HTML is where the Web starts and probably where it will end. The decision to choose a structure language would have been OK even if it meant pathologically ugly pages. We would have been paid back in convenience and automated systems doing our work for us. But the Web was doomed when the C programmers at CERN forgot to add any structure tags. They chose shame and got war.
Computer monitors have a non-linear response to the input voltage. If you regard an image color as a number between 0 (black) and 1 (white), a typical monitor behaves as though it exponentiates the color to the power of 2.5 before displaying it. Thus, a medium grey of 0.5 in an image turns into 0.5^2.5 = 0.177, almost black, on the screen. It is very easy to correct for this. You just adjust the input pixels by exponentiating them to the power of 1/2.5 before feeding them to the graphics system. This is known as gamma correction and is done by every Macintosh or Silicon Graphics computer.
Most Unix boxes and PCs don't bother with this frill though. They figure that you paid $20,000 for a machine that can't do word processing or $4000 so that you could run Microsoft software and therefore you probably aren't smart enough to notice that half of your pictures are lost in black shadows.
Professional graphic artists generally produce Web sites on
Macintoshes. They slave over the images until the mid-tones look just
right, mid-tones that will be mapped almost to black on a typical Sun
workstation or PC. The solution to this problem is trivial: a
gamma= field in the IMG HTML tag. Given the gamma for
which the image was originally targeted and the characteristics of the
display on which the image is being displayed, the adjustment process
is speedy and easily implemented, even in C. Why didn't the designers
of the Web bother to insert the one line in the standard that would
have facilitated this? Because they were C programmers and C
programmers are so cheap now that their employers don't feel like
spending the extra money to buy them 24-bit displays ("be glad you
have a job; if you complain, we'll hire a Bangladeshi over the
Internet to replace you and pay him 2 bags of rice/week"). These poor
souls had never seen an image look good on a computer screen and hence
thought that standards didn't matter.
You might think that these are the ravings of an aesthete, someone who labors under the misconception the Web was built for displaying high-quality art to a discerning audience. What does it matter if a few artistic photos are distorted when what the Web is really about is cramming product brochures and catalogs down peoples' throats?
Well, catalog merchants go to extraordinary lengths to ensure color and tone fidelity in their printed catalogs. Kodak even makes special film for catalog photography and keeps it in its product line years after it has become obsolete because printers understand its spectral properties. Merchant who spend millions on their catalog Web sites may be overjoyed to watch the goods fly out the door, but they'll be dismayed to find half of them fly right back because the delivered product didn't match the shade of mauve consumers saw on screen.
If the 3270 design appeals to you, take a trip down to the Computer Museum or load up Netscape. The forms user interface model fell into the shade after 1984 when the Macintosh "user drives" pull-down menu system was introduced. However, the Web provides balm for your nostalgia. HTML forms work exactly like the good old 3270.
There is a stampede of people rushing to program in Java right now. Java takes some features of Lisp from 1960 (e.g., automatic storage allocation and garbage collection) and some features from SmallTalk circa 1975 (e.g., object classes) and combines them with C syntax so that the current crop of programming drones doesn't get too bad a shock when adapting to these 20 or 35 year-old "innovations".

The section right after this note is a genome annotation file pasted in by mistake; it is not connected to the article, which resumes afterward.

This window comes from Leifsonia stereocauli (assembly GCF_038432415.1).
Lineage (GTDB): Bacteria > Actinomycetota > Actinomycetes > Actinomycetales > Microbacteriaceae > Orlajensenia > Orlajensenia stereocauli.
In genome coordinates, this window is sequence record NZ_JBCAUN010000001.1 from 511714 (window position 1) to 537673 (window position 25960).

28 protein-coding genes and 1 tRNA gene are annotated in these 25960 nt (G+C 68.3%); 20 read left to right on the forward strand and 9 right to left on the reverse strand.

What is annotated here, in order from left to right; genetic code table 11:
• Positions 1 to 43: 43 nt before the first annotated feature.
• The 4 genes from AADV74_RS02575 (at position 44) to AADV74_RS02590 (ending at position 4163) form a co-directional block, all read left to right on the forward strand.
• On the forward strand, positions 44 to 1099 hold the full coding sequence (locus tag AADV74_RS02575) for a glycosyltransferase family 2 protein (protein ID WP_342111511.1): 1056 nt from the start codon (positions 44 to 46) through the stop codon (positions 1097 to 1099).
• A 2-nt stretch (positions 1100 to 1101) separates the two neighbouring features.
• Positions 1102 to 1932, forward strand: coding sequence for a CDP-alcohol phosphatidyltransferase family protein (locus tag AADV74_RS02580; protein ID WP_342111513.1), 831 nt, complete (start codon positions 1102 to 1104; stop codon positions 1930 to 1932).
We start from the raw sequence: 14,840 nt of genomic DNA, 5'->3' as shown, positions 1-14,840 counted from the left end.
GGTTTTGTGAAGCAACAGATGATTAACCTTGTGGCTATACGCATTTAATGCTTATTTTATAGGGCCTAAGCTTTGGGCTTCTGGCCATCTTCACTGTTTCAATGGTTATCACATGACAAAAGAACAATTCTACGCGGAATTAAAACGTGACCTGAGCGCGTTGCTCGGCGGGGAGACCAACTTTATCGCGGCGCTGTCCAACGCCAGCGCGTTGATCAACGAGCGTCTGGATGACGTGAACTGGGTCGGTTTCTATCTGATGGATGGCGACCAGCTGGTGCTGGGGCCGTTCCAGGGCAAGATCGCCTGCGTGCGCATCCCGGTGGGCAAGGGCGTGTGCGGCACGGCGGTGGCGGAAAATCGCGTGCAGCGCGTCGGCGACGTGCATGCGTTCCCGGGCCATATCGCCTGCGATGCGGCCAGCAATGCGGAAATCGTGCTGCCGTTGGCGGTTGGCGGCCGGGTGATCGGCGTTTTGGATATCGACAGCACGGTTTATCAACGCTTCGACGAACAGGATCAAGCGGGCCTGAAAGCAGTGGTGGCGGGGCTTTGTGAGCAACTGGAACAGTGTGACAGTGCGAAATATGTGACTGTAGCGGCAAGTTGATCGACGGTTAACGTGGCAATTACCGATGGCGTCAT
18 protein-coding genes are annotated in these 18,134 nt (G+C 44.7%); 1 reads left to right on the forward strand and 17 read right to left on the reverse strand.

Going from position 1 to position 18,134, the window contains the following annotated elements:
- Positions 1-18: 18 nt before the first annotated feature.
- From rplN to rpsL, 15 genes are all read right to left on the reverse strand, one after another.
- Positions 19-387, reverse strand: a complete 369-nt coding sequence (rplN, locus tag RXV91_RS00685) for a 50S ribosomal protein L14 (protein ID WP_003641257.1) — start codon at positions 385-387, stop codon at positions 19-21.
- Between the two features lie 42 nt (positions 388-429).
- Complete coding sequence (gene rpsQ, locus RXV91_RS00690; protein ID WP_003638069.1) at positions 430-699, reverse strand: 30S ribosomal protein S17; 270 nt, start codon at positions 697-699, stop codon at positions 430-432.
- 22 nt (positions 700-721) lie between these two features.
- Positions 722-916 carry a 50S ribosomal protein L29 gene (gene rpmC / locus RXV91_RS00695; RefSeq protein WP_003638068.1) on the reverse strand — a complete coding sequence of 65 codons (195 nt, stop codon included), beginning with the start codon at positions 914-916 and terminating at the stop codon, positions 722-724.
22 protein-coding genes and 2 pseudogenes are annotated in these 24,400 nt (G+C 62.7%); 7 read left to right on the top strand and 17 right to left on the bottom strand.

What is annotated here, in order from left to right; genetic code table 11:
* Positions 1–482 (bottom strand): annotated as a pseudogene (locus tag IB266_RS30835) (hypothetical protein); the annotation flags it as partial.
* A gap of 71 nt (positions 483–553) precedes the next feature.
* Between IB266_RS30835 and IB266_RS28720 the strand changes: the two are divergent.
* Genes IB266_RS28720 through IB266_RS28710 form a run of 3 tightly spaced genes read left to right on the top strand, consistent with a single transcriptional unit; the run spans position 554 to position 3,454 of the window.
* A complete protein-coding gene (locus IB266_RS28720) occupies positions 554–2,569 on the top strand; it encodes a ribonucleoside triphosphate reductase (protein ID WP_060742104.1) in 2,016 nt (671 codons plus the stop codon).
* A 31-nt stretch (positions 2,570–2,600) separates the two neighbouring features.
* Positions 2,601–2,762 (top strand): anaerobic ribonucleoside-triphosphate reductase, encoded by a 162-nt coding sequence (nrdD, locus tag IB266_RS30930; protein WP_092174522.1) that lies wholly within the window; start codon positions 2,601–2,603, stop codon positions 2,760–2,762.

A naive person would probably ask "if I let an arbitrary program from the network run on my computer, what stops that program from getting into my personal files, snooping around my local network, etc.?" Sun Microsystems assures you that its Java engineering staff has thought of every contingency and that Java is completely safe. This is the same company that was unable to make their operating system's mailer secure. Thus, Robert Morris, a graduate student at Cornell, was able to write a simple program that took over every Sun Unix workstation on the Internet (plus most other Unix boxes, except for Digital's).
If you trust a Unix vendor to assure your security, please send me email. I have some waterfront property in Florida that I would like to sell you.
Academic computer scientists understood these problems decades ago, of course, and published papers on the subject. They like to remind Web weenies of this fact: "Of course, any network system will come to a halt if you don't have caching [so that 1000 copies of the same thing aren't expensively fetched 1000 times] and naturally the right way to find resources is to have a network-wide name that gets mapped by a distributing naming system to the closest available server. Didn't you read my paper in the ACM Journal of Network Algorithms in 1972?"
They say this in the same patronizing tones that they reserve for Bill Gates and Microsoft. It is true that systems that people use today would be much better if their builders had read the papers published by academicians in the 1960s and 70s. This is a little unfair to the practitioners, though, because nobody has ever shown that academic computer science journal articles have any effect on either practical computer programs or even on academic computer science research. Programmers tend to write programs that are natural extensions of systems that they've personally used, not systems described in a 10 page paper they've read. Apple and Microsoft programmers proudly add multitasking to their operating systems in the 1990s, unaware that their "innovation" was common commercial practice in the 1960s. University researchers in the 1990s build little tools for processing images, unaware that graphic artists in the 1980s were getting vastly better results with PhotoShop.
Garfinkle, Weise, and Strassman 1994. Unix Haters. IDG Books.
Martin Gilbert 1991. Churchill A Life Henry Holt & Company, New York, page 595
Ondaatje, Michael 1992. The English Patient. Vintage International, New York